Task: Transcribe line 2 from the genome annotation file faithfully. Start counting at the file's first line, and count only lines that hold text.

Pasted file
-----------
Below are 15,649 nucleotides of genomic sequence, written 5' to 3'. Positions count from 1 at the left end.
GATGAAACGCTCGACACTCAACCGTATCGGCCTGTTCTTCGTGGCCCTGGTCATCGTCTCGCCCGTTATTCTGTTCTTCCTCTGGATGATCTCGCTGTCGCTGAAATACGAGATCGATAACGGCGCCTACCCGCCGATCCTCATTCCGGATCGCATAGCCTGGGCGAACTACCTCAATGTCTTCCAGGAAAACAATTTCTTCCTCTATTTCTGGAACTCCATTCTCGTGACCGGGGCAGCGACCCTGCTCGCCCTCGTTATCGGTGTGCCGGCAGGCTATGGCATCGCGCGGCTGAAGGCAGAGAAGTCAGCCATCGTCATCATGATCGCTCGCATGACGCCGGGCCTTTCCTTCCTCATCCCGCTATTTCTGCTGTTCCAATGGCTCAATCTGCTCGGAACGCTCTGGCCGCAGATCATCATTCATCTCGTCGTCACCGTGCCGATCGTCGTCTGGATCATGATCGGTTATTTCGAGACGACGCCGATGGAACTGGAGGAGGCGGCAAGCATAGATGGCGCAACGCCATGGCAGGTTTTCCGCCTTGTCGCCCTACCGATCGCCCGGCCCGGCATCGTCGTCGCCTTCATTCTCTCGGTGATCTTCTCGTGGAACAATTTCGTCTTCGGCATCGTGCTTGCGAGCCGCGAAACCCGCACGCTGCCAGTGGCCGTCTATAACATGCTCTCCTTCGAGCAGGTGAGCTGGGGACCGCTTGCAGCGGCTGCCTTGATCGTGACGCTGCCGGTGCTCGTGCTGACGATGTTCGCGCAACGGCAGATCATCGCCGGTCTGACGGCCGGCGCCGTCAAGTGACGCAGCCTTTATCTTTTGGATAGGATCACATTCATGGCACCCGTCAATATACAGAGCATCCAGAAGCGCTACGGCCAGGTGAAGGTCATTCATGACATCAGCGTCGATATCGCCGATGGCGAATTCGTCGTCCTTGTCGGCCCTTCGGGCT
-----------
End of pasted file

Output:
GATGAAACGCTCGACACTCAACCGTATCGGCCTGTTCTTCGTGGCCCTGGTCATCGTCTCGCCCGTTATTCTGTTCTTCCTCTGGATGATCTCGCTGTCGCTGAAATACGAGATCGATAACGGCGCCTACCCGCCGATCCTCATTCCGGATCGCATAGCCTGGGCGAACTACCTCAATGTCTTCCAGGAAAACAATTTCTTCCTCTATTTCTGGAACTCCATTCTCGTGACCGGGGCAGCGACCCTGCTCGCCCTCGTTATCGGTGTGCCGGCAGGCTATGGCATCGCGCGGCTGAAGGCAGAGAAGTCAGCCATCGTCATCATGATCGCTCGCATGACGCCGGGCCTTTCCTTCCTCATCCCGCTATTTCTGCTGTTCCAATGGCTCAATCTGCTCGGAACGCTCTGGCCGCAGATCATCATTCATCTCGTCGTCACCGTGCCGATCGTCGTCTGGATCATGATCGGTTATTTCGAGACGACGCCGATGGAACTGGAGGAGGCGGCAAGCATAGATGGCGCAACGCCATGGCAGGTTTTCCGCCTTGTCGCCCTACCGATCGCCCGGCCCGGCATCGTCGTCGCCTTCATTCTCTCGGTGATCTTCTCGTGGAACAATTTCGTCTTCGGCATCGTGCTTGCGAGCCGCGAAACCCGCACGCTGCCAGTGGCCGTCTATAACATGCTCTCCTTCGAGCAGGTGAGCTGGGGACCGCTTGCAGCGGCTGCCTTGATCGTGACGCTGCCGGTGCTCGTGCTGACGATGTTCGCGCAACGGCAGATCATCGCCGGTCTGACGGCCGGCGCCGTCAAGTGACGCAGCCTTTATCTTTTGGATAGGATCACATTCATGGCACCCGTCAATATACAGAGCATCCAGAAGCGCTACGGCCAGGTGAAGGTCATTCATGACATCAGCGTCGATATCGCCGATGGCGAATTCGTCGTCCTTGTCGGCCCTTCGGGCT